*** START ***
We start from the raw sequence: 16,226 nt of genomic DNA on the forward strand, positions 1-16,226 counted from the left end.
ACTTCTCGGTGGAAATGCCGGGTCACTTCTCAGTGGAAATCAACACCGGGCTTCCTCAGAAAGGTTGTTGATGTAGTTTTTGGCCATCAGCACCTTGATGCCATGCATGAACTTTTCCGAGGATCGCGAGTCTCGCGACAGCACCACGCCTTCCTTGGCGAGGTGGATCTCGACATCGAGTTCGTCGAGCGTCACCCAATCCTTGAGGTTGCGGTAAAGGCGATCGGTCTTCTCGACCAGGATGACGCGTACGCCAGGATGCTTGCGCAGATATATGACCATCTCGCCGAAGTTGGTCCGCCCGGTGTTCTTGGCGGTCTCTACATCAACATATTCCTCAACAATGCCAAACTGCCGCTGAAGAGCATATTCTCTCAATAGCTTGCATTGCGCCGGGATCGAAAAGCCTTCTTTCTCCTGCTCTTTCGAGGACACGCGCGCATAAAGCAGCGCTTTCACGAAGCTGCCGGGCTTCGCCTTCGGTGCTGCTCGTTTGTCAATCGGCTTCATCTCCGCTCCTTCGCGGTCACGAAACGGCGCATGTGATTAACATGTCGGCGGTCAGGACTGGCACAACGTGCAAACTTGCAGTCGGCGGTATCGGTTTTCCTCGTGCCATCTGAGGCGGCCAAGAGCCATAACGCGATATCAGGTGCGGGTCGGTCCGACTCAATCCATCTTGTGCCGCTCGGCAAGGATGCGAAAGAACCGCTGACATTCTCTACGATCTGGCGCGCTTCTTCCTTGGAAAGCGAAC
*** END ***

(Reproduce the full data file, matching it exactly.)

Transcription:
We start from the raw sequence: 16,226 nt of genomic DNA on the forward strand, positions 1-16,226 counted from the left end.
ACTTCTCGGTGGAAATGCCGGGTCACTTCTCAGTGGAAATCAACACCGGGCTTCCTCAGAAAGGTTGTTGATGTAGTTTTTGGCCATCAGCACCTTGATGCCATGCATGAACTTTTCCGAGGATCGCGAGTCTCGCGACAGCACCACGCCTTCCTTGGCGAGGTGGATCTCGACATCGAGTTCGTCGAGCGTCACCCAATCCTTGAGGTTGCGGTAAAGGCGATCGGTCTTCTCGACCAGGATGACGCGTACGCCAGGATGCTTGCGCAGATATATGACCATCTCGCCGAAGTTGGTCCGCCCGGTGTTCTTGGCGGTCTCTACATCAACATATTCCTCAACAATGCCAAACTGCCGCTGAAGAGCATATTCTCTCAATAGCTTGCATTGCGCCGGGATCGAAAAGCCTTCTTTCTCCTGCTCTTTCGAGGACACGCGCGCATAAAGCAGCGCTTTCACGAAGCTGCCGGGCTTCGCCTTCGGTGCTGCTCGTTTGTCAATCGGCTTCATCTCCGCTCCTTCGCGGTCACGAAACGGCGCATGTGATTAACATGTCGGCGGTCAGGACTGGCACAACGTGCAAACTTGCAGTCGGCGGTATCGGTTTTCCTCGTGCCATCTGAGGCGGCCAAGAGCCATAACGCGATATCAGGTGCGGGTCGGTCCGACTCAATCCATCTTGTGCCGCTCGGCAAGGATGCGAAAGAACCGCTGACATTCTCTACGATCTGGCGCGCTTCTTCCTTGGAAAGCGAAC